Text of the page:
Heat Exhaustion and Heatstroke in Pets

Happy Monday! We hope that you and your pets enjoyed your holiday weekend. With the country reporting record high temperatures, the staff at Anza Animal Clinic wanted to share some information on heat exhaustion and heatstroke so that we can help to keep your pets safe and healthy during this extremely hot weather.

Heatstroke occurs when your pet’s body temperature climbs over the normal range of 100-102.2°F. Because our pets cannot sweat to cool down like we do, they are especially at risk of developing heat exhaustion and heatstroke as temperatures climb. Instead, pets release excess heat by panting which helps cool down their body temperature as moisture evaporates from their oral cavity. When the temperatures get hotter, it becomes more difficult for our pets to cool themselves down by panting alone, and sometimes is becomes necessary for us to help them cool down safely.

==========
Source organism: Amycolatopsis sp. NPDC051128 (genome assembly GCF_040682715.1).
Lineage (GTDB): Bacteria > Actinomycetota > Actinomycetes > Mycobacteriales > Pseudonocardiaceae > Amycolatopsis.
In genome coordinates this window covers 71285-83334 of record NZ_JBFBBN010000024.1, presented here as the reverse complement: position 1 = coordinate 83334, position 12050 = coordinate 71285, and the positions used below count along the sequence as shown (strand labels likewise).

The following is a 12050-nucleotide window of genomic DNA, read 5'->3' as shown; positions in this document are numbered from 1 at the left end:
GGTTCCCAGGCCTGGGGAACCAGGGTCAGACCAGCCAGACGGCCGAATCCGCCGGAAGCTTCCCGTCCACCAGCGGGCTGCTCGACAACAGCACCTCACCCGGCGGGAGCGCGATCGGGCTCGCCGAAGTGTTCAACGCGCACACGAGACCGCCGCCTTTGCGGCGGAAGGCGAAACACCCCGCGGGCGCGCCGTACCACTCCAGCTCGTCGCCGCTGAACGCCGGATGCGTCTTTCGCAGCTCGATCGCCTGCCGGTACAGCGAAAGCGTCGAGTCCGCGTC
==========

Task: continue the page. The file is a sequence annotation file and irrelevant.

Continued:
How do I know if my pet is suffering from heatstroke?

The following symptoms could indicate that your pet is suffering from heat exhaustion:
• Excessive drooling
• Excessive panting
• Difficulty breathing
• Vomiting
• Diarrhea (with or without blood)
• Weakness
• Stumbling or lack of coordination
• Sudden collapse
• Seizures

Once your pet begins to overheat, heatstroke can progress very quickly. It is important to intervene right away if you suspect that your pet is suffering from heat exhaustion or heatstroke.

What should I do if I suspect that my pet is suffering from heatstroke?

1. Immediately bring your pet inside or to a cooler, shaded area. If it is humid outside, it is best to bring your pet into a cooler, well-ventilated area.
2. If possible, take your pet’s rectal temperature. If it is above 102.2°F, cover your pet in a towel soaked in lukewarm water. It is important not to use cold water as rapid temperature changes could have a dangerous effect on your pet’s blood pressure.
3. Wipe rubbing alcohol on your pet’s paw pads. Aside from panting, pets also release heat from their bodies through their paw pads.
4. Your pet’s temperature should begin to decrease and show signs of improvement within 10 minutes.

If you don’t notice your pet’s symptoms improving within 10 minutes, take them immediately to your veterinarian.

Image from AAHA

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